“Instead we have many reports of illegal ballot papers delivered to the wrong electorates, constituting fraud on a grand scale. Concerned members of the public have taking to burning these ballot papers.
“Where does the fault lie? Who is to blame for this incompetence or is there a conspiracy at work?” Mr Pruaitch asked.
—-The PNG News Page—-

Aust Govt to pay $70m damages to 1,905 Manus detainees in class action


The Australian government and its offshore detention contractors will pay more than $70m in compensation to nearly 2,000 refugees and asylum seekers for illegally detaining them in dangerous and damaging conditions on Manus Island.

The government on Wednesday settled a class action brought by Slater and Gordon on behalf of 1,905 refugees and asylum seekers detained on the island, rather than proceed with a six-month trial that would have involved evidence before the court from detainees of murder inside the detention centre, systemic sexual and physical abuse, and inadequate medical treatment leading to injury and death.

The detention centre was ruled “illegal and unconstitutional” by the PNG Supreme Court in April 2016. It remains operational, housing nearly 900 men, but is slated for closure in October this year.


UN official says Australia responsible for ‘inhuman’ treatment of asylum seekers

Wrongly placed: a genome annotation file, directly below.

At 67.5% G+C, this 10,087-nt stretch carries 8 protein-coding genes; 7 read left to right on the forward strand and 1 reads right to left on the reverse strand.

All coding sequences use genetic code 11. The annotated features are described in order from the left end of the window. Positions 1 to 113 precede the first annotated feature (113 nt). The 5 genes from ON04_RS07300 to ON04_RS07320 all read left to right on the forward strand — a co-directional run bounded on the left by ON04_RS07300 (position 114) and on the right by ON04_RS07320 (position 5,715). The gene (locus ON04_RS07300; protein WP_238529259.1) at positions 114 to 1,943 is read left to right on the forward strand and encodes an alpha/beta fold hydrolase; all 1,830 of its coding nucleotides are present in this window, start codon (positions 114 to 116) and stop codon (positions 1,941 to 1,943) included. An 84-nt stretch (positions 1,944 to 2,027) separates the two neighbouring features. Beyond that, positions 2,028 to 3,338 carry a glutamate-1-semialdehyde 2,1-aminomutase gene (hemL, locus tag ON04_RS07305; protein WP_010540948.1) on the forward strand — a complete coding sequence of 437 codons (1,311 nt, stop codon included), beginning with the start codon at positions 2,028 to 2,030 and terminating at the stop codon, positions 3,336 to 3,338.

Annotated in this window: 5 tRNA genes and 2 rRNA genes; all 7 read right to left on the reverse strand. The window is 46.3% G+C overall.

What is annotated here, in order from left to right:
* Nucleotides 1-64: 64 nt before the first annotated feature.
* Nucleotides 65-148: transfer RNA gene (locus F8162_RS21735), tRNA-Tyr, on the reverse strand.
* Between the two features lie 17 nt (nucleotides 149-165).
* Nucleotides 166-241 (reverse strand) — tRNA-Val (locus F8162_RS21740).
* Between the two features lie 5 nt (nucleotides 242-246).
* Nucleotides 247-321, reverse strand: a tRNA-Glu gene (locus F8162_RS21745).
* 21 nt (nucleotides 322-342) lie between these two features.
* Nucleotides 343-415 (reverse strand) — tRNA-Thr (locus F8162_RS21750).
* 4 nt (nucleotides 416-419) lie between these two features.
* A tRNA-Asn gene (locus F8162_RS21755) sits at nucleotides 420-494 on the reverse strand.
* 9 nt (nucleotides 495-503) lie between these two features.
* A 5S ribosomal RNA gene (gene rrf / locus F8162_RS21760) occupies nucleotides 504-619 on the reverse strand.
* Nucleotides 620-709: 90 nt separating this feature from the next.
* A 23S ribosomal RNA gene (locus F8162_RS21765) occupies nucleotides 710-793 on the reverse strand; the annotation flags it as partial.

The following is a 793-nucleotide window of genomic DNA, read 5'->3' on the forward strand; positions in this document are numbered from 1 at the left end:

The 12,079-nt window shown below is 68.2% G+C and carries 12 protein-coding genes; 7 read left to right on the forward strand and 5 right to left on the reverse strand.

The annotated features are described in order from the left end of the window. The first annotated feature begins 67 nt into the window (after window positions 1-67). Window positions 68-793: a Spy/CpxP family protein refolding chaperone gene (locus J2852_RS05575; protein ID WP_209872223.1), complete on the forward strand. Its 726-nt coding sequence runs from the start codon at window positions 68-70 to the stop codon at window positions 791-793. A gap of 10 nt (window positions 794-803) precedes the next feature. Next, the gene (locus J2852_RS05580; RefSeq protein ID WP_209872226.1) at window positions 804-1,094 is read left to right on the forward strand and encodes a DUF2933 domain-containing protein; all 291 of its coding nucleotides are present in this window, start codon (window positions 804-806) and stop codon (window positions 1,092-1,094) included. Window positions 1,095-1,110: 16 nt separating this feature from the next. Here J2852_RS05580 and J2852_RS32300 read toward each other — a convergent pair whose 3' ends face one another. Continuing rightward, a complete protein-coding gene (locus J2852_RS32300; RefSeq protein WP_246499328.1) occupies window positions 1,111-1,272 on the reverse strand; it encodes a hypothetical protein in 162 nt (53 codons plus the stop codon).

Read more
The Australian government and its contractors have agreed to pay compensation of $70m plus costs.

Costs will run to at least $20m, Slater and Gordon said. But the total cost could climb beyond $100m, an immigration department source confirmed to The Guardian.

The settlement was reached on the provision that the Australian government denied any and all liability for the mistreatment and false imprisonment of people on Manus Island.

The breakdown of money to be paid by the Australian government, G4S, and Broadspectrum has not been made public, but it is possible that some of the settlement could be paid by Wilson Security, which was sued by Broadspectrum and brought into the class action as a secondary defendant.

The lead plaintiff in the case was 35-year-old Iranian Christian Majid Kamasaee, who fled his homeland to escape violent religious persecution. He said the settlement was a long-overdue acknowledgement of the unnecessary suffering endured by those sent to Manus.


“This case is not just about me, it is about every person who has been trapped on Manus Island,” Kamasaee said.

“I came to Australia seeking peace, but I was sent to Manus, which was hell. I was in pain every minute of every day and I cried every night until I had nothing left.”

Kamasee said his treatment in the Manus Island detention centre was degrading and cruel.

“Sadly, many of my friends are still there.

“Our voices have never been listened to, but today we are finally being heard and I hope everyone’s suffering can be over as quickly as possible.”

The class action – even without proceeding to trial – involved 200 witness statements, 200,000 documents, and more than 50 court dates. It detailed allegations of mistreatment from detainees themselves, as well as supporting evidence from health workers and security experts.

Slater and Gordon principal lawyer Andrew Baker said the people detained on Manus Island endured extremely hostile conditions, but had refused to suffer in silence.


“Most were fleeing religious persecution and violence and came to Australia seeking protection, only to be denied their basic human rights,” he said.